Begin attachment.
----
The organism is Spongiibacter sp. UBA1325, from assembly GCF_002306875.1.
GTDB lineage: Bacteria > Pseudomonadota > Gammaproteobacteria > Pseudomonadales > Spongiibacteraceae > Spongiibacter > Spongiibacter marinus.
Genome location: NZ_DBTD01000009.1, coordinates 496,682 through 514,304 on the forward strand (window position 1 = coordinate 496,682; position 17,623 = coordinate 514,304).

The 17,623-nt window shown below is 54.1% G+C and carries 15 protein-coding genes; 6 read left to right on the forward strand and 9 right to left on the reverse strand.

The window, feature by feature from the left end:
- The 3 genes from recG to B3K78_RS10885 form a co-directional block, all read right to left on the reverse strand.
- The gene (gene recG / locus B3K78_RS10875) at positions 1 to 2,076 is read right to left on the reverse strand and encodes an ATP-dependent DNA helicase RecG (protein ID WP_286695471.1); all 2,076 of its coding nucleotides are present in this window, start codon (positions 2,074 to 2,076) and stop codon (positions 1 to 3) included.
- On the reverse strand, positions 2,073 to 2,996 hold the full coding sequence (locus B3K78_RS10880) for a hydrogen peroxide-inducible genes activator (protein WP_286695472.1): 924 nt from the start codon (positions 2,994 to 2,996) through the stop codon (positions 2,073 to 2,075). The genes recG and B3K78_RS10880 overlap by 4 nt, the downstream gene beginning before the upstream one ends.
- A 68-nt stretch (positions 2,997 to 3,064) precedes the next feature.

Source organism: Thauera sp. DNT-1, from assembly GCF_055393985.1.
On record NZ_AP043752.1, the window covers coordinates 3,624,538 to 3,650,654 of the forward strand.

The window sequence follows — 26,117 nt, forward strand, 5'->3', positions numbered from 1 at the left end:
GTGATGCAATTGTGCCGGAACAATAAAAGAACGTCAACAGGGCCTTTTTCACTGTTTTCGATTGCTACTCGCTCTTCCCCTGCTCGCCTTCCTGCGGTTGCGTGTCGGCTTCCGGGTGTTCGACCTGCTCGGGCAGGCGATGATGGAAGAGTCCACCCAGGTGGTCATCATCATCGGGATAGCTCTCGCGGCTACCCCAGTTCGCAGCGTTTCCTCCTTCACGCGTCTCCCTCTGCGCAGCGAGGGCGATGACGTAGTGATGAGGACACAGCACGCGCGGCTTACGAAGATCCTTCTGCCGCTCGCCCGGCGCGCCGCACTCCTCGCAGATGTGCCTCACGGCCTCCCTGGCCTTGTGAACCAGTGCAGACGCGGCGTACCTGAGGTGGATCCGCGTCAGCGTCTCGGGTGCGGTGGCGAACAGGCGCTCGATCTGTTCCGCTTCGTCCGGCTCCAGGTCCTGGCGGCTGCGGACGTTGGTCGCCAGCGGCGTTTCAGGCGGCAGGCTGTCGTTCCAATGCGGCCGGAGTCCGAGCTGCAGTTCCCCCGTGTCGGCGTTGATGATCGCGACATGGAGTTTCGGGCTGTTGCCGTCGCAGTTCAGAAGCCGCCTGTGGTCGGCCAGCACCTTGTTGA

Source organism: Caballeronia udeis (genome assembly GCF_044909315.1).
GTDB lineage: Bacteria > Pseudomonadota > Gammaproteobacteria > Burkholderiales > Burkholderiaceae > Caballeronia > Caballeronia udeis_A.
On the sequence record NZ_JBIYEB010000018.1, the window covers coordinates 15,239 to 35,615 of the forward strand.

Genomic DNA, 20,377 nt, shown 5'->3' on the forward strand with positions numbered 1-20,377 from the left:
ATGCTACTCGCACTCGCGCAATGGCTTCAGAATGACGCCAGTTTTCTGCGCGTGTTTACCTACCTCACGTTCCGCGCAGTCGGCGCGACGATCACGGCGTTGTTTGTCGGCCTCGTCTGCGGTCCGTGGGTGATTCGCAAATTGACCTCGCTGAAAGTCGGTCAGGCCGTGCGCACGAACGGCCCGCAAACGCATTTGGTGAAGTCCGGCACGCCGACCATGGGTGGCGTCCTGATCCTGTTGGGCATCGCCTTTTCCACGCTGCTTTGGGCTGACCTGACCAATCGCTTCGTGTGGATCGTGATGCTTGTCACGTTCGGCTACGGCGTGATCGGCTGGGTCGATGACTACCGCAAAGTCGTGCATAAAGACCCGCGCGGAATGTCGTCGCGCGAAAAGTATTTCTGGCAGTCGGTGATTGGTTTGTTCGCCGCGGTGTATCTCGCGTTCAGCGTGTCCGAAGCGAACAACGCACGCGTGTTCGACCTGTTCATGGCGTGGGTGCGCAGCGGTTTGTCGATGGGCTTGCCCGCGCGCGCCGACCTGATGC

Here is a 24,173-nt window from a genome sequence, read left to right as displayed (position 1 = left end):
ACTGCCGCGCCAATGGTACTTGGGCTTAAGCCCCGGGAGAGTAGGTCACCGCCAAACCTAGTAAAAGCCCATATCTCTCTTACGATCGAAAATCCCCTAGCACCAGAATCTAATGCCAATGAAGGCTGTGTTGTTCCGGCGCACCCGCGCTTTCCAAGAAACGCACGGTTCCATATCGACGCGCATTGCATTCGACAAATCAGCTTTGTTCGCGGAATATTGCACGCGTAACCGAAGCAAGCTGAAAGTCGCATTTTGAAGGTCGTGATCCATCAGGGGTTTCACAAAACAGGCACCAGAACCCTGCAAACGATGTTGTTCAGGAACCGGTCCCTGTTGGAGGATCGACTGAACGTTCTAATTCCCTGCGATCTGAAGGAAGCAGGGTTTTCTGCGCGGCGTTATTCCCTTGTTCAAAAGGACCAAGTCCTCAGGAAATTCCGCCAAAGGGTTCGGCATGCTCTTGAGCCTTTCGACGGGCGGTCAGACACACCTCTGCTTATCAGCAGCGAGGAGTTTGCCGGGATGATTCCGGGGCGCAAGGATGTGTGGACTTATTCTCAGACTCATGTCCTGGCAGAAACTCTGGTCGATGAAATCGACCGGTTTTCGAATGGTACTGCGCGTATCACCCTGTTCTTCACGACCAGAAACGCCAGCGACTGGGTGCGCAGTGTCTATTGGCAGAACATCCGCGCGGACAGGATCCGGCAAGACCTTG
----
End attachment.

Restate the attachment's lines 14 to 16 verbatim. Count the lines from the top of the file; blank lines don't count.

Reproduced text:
Source organism: Caballeronia udeis (genome assembly GCF_044909315.1).
GTDB lineage: Bacteria > Pseudomonadota > Gammaproteobacteria > Burkholderiales > Burkholderiaceae > Caballeronia > Caballeronia udeis_A.
On the sequence record NZ_JBIYEB010000018.1, the window covers coordinates 15,239 to 35,615 of the forward strand.